FIFA insiders also struck a rich seam of wealth in the FIFA goldmine by placing vast orders for World Cup tickets that are then sold for resale to touts, scalpers, brokers and package tour operators. A substantial proportion of the islands of Antigua and Barbuda (with a population of just 70,000, on an average wage of just US$170 a week) suddenly seemed to want to travel to France for the 1998 World Cup when the general secretary of the Antigua & Barbuda Football Association placed an order for 2964 tickets for that tournament.
The general secretary had earlier demonstrated his financial integrity when that country's US$1 million FIFA grant was skimmed to finance a new airconditioner for his house, a salary of US$1000 a week (five times the average wage of Antiguans) and various allowances and travel junkets while laying off staff and suspending the national men's and youth teams because of the diversion of the money that should have been theirs.
When Trinidad and Tobago qualified for the 2006 World Cup, that country's soccer general secretary, the Blatterite FIFA vice-president and millionaire Jack Warner, joined the ticket scam action, clearing a profit of US$3200, or 60%, on each ticket-travel package sold by his travel agency's monopoly of tickets. Warner was also chair of the FIFA youth committee that gave the Under-17 World Youth Championship for 2001 to Trinidad, a happy decision for the Warner family group of companies that had the fast food and beverage contract, the software contract, the travel contract and the accommodation contract.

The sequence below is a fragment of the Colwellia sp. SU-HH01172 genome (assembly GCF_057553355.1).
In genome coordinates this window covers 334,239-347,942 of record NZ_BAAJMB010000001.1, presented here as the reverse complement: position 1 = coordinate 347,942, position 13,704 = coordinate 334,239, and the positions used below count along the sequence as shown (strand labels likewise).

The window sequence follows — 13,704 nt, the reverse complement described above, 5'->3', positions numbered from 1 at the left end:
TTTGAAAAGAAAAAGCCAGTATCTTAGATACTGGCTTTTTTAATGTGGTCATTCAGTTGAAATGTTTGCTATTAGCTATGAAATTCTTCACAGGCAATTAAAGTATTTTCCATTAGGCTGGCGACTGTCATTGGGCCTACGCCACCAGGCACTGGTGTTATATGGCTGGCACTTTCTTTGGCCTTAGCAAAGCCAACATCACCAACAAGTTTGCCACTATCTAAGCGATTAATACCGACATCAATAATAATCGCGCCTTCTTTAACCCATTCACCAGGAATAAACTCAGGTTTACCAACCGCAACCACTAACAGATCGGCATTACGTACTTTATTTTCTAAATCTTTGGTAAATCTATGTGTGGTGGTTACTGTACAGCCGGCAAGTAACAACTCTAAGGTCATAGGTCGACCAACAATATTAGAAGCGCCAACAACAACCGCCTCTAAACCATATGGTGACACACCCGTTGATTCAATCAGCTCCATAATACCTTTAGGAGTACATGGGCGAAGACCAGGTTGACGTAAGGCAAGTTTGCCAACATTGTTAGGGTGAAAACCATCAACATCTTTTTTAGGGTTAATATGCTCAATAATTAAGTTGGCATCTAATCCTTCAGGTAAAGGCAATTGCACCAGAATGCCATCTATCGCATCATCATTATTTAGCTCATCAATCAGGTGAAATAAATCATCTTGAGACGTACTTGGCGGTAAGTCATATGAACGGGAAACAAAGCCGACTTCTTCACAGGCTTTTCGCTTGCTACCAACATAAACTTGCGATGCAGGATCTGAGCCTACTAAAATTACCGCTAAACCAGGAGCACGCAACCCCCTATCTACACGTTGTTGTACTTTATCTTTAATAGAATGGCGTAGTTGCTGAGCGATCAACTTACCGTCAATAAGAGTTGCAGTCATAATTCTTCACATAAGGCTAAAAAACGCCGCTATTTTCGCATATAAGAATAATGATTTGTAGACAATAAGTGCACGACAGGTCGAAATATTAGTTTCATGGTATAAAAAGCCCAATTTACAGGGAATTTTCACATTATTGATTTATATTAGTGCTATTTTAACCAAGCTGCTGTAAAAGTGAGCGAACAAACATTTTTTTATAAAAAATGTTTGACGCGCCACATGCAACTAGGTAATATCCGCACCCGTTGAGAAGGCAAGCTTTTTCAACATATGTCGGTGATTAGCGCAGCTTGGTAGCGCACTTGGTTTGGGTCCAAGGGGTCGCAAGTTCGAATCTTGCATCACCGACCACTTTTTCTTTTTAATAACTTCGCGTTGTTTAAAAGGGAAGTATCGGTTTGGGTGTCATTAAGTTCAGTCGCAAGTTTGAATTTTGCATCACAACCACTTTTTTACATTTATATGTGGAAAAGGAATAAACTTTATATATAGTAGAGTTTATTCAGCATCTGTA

And all the while, Blatter dreams of a two-yearly World Cup — twice the frequency, twice the television fees, twice the corporate sponsorship, twice the perks — that is, when the former president of the "World Society of Friends of Suspenders" (who regretted "women replacing suspender belts with pantyhose") isn't blurting out to the press his desire to see women soccer players wearing tighter, more buttock-defining shorts.
But FIFA is not easily embarrassed, whether by the voyeuristic fetishes of its president or a history of cosying up to tyrants under the guise of "keeping politics out of sport". FIFA presidents have enjoyed the company of Brazil's and Argentina's murderous military juntas of past decades, and the dictator of Nigeria where, as the regime hanged the writer, Ken Saro-Wiwa, and eight other dissidents, Blatter awarded that country the rights to host the 1997 World Youth Soccer Championship. FIFA does business wherever it's found.
Jennings's book is a volatile mix of the demonstrated, alleged and plausibly speculative, whose damning potential causes Blatter and his FIFA acolytes to slam down telephones, deploy solicitors and post beefy security guards to prevent Jennings attending press conferences. The off-field corporate and bureaucratic exploiters of "the people's game" deserve every bit as much attention as the exploits of the Kewells and Zidanes on the field.